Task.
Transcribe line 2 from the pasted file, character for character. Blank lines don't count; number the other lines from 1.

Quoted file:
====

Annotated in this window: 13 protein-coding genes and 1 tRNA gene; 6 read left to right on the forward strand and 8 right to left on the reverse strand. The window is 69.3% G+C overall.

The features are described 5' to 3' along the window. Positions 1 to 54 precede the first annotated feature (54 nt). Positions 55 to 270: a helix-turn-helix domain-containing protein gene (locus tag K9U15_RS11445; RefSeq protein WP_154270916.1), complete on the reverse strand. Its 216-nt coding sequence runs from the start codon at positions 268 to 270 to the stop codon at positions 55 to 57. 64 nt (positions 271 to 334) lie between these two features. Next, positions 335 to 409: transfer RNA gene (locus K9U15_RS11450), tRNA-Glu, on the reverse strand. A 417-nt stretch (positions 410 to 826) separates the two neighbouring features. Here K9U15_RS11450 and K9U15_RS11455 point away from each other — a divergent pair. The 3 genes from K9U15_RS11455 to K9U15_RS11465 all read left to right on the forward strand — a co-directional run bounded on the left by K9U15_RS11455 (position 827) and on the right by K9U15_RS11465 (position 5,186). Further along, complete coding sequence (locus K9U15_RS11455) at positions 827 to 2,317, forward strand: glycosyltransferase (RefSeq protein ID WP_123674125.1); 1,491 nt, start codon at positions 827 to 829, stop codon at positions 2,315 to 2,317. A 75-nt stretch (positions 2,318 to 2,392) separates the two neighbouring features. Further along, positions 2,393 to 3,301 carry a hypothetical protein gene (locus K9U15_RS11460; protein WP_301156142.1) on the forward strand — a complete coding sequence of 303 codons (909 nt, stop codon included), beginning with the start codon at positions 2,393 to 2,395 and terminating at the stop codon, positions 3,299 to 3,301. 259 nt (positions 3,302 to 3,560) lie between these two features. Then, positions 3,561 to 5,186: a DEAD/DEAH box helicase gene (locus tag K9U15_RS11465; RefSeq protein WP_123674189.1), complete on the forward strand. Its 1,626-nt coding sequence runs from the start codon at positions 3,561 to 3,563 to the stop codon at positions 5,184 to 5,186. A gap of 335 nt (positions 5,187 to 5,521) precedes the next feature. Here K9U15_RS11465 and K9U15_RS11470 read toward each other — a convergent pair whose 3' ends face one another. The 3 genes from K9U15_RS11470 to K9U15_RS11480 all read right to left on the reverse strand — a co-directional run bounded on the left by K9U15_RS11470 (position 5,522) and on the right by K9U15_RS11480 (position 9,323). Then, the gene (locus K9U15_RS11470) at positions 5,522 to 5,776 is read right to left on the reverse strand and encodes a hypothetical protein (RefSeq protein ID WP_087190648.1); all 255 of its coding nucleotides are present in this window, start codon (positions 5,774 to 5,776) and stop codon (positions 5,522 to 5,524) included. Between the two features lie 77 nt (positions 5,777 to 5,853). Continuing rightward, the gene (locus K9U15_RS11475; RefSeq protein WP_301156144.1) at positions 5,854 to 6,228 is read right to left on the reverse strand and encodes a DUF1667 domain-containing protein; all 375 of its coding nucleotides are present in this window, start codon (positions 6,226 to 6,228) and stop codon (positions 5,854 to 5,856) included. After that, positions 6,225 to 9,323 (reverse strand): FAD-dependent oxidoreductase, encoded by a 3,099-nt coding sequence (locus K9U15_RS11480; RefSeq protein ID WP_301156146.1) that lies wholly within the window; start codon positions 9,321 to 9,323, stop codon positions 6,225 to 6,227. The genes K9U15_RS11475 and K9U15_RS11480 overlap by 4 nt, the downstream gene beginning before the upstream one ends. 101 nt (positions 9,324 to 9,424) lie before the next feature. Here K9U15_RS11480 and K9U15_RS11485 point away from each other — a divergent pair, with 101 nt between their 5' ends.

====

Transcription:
The features are described 5' to 3' along the window. Positions 1 to 54 precede the first annotated feature (54 nt). Positions 55 to 270: a helix-turn-helix domain-containing protein gene (locus tag K9U15_RS11445; RefSeq protein WP_154270916.1), complete on the reverse strand. Its 216-nt coding sequence runs from the start codon at positions 268 to 270 to the stop codon at positions 55 to 57. 64 nt (positions 271 to 334) lie between these two features. Next, positions 335 to 409: transfer RNA gene (locus K9U15_RS11450), tRNA-Glu, on the reverse strand. A 417-nt stretch (positions 410 to 826) separates the two neighbouring features. Here K9U15_RS11450 and K9U15_RS11455 point away from each other — a divergent pair. The 3 genes from K9U15_RS11455 to K9U15_RS11465 all read left to right on the forward strand — a co-directional run bounded on the left by K9U15_RS11455 (position 827) and on the right by K9U15_RS11465 (position 5,186). Further along, complete coding sequence (locus K9U15_RS11455) at positions 827 to 2,317, forward strand: glycosyltransferase (RefSeq protein ID WP_123674125.1); 1,491 nt, start codon at positions 827 to 829, stop codon at positions 2,315 to 2,317. A 75-nt stretch (positions 2,318 to 2,392) separates the two neighbouring features. Further along, positions 2,393 to 3,301 carry a hypothetical protein gene (locus K9U15_RS11460; protein WP_301156142.1) on the forward strand — a complete coding sequence of 303 codons (909 nt, stop codon included), beginning with the start codon at positions 2,393 to 2,395 and terminating at the stop codon, positions 3,299 to 3,301. 259 nt (positions 3,302 to 3,560) lie between these two features. Then, positions 3,561 to 5,186: a DEAD/DEAH box helicase gene (locus tag K9U15_RS11465; RefSeq protein WP_123674189.1), complete on the forward strand. Its 1,626-nt coding sequence runs from the start codon at positions 3,561 to 3,563 to the stop codon at positions 5,184 to 5,186. A gap of 335 nt (positions 5,187 to 5,521) precedes the next feature. Here K9U15_RS11465 and K9U15_RS11470 read toward each other — a convergent pair whose 3' ends face one another. The 3 genes from K9U15_RS11470 to K9U15_RS11480 all read right to left on the reverse strand — a co-directional run bounded on the left by K9U15_RS11470 (position 5,522) and on the right by K9U15_RS11480 (position 9,323). Then, the gene (locus K9U15_RS11470) at positions 5,522 to 5,776 is read right to left on the reverse strand and encodes a hypothetical protein (RefSeq protein ID WP_087190648.1); all 255 of its coding nucleotides are present in this window, start codon (positions 5,774 to 5,776) and stop codon (positions 5,522 to 5,524) included. Between the two features lie 77 nt (positions 5,777 to 5,853). Continuing rightward, the gene (locus K9U15_RS11475; RefSeq protein WP_301156144.1) at positions 5,854 to 6,228 is read right to left on the reverse strand and encodes a DUF1667 domain-containing protein; all 375 of its coding nucleotides are present in this window, start codon (positions 6,226 to 6,228) and stop codon (positions 5,854 to 5,856) included. After that, positions 6,225 to 9,323 (reverse strand): FAD-dependent oxidoreductase, encoded by a 3,099-nt coding sequence (locus K9U15_RS11480; RefSeq protein ID WP_301156146.1) that lies wholly within the window; start codon positions 9,321 to 9,323, stop codon positions 6,225 to 6,227. The genes K9U15_RS11475 and K9U15_RS11480 overlap by 4 nt, the downstream gene beginning before the upstream one ends. 101 nt (positions 9,324 to 9,424) lie before the next feature. Here K9U15_RS11480 and K9U15_RS11485 point away from each other — a divergent pair, with 101 nt between their 5' ends.